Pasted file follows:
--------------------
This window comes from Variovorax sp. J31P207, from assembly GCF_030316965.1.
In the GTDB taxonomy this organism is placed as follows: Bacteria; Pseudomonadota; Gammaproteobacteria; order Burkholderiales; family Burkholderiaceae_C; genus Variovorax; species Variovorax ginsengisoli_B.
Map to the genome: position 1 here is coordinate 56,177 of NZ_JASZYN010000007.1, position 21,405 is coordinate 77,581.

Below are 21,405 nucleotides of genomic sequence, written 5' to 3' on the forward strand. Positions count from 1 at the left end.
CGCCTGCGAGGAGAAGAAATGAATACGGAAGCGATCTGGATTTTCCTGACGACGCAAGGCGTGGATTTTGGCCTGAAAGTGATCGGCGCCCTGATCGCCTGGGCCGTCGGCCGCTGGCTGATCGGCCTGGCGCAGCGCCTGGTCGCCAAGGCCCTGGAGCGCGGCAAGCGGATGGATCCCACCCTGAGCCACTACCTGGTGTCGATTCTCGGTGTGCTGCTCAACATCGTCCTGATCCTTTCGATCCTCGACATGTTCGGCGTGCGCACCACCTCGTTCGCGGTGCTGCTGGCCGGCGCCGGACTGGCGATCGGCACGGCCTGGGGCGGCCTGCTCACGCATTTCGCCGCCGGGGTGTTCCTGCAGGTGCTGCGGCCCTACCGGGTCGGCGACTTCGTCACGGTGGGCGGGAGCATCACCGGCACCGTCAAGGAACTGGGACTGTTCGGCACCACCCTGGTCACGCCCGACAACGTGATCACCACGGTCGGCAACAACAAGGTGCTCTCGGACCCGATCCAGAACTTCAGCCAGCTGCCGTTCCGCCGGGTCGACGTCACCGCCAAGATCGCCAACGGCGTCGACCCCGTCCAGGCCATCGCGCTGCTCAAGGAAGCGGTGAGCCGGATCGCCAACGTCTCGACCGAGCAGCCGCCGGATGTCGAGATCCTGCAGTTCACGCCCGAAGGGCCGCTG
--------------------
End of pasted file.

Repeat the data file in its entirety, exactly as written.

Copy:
This window comes from Variovorax sp. J31P207, from assembly GCF_030316965.1.
In the GTDB taxonomy this organism is placed as follows: Bacteria; Pseudomonadota; Gammaproteobacteria; order Burkholderiales; family Burkholderiaceae_C; genus Variovorax; species Variovorax ginsengisoli_B.
Map to the genome: position 1 here is coordinate 56,177 of NZ_JASZYN010000007.1, position 21,405 is coordinate 77,581.

Below are 21,405 nucleotides of genomic sequence, written 5' to 3' on the forward strand. Positions count from 1 at the left end.
CGCCTGCGAGGAGAAGAAATGAATACGGAAGCGATCTGGATTTTCCTGACGACGCAAGGCGTGGATTTTGGCCTGAAAGTGATCGGCGCCCTGATCGCCTGGGCCGTCGGCCGCTGGCTGATCGGCCTGGCGCAGCGCCTGGTCGCCAAGGCCCTGGAGCGCGGCAAGCGGATGGATCCCACCCTGAGCCACTACCTGGTGTCGATTCTCGGTGTGCTGCTCAACATCGTCCTGATCCTTTCGATCCTCGACATGTTCGGCGTGCGCACCACCTCGTTCGCGGTGCTGCTGGCCGGCGCCGGACTGGCGATCGGCACGGCCTGGGGCGGCCTGCTCACGCATTTCGCCGCCGGGGTGTTCCTGCAGGTGCTGCGGCCCTACCGGGTCGGCGACTTCGTCACGGTGGGCGGGAGCATCACCGGCACCGTCAAGGAACTGGGACTGTTCGGCACCACCCTGGTCACGCCCGACAACGTGATCACCACGGTCGGCAACAACAAGGTGCTCTCGGACCCGATCCAGAACTTCAGCCAGCTGCCGTTCCGCCGGGTCGACGTCACCGCCAAGATCGCCAACGGCGTCGACCCCGTCCAGGCCATCGCGCTGCTCAAGGAAGCGGTGAGCCGGATCGCCAACGTCTCGACCGAGCAGCCGCCGGATGTCGAGATCCTGCAGTTCACGCCCGAAGGGCCGCTG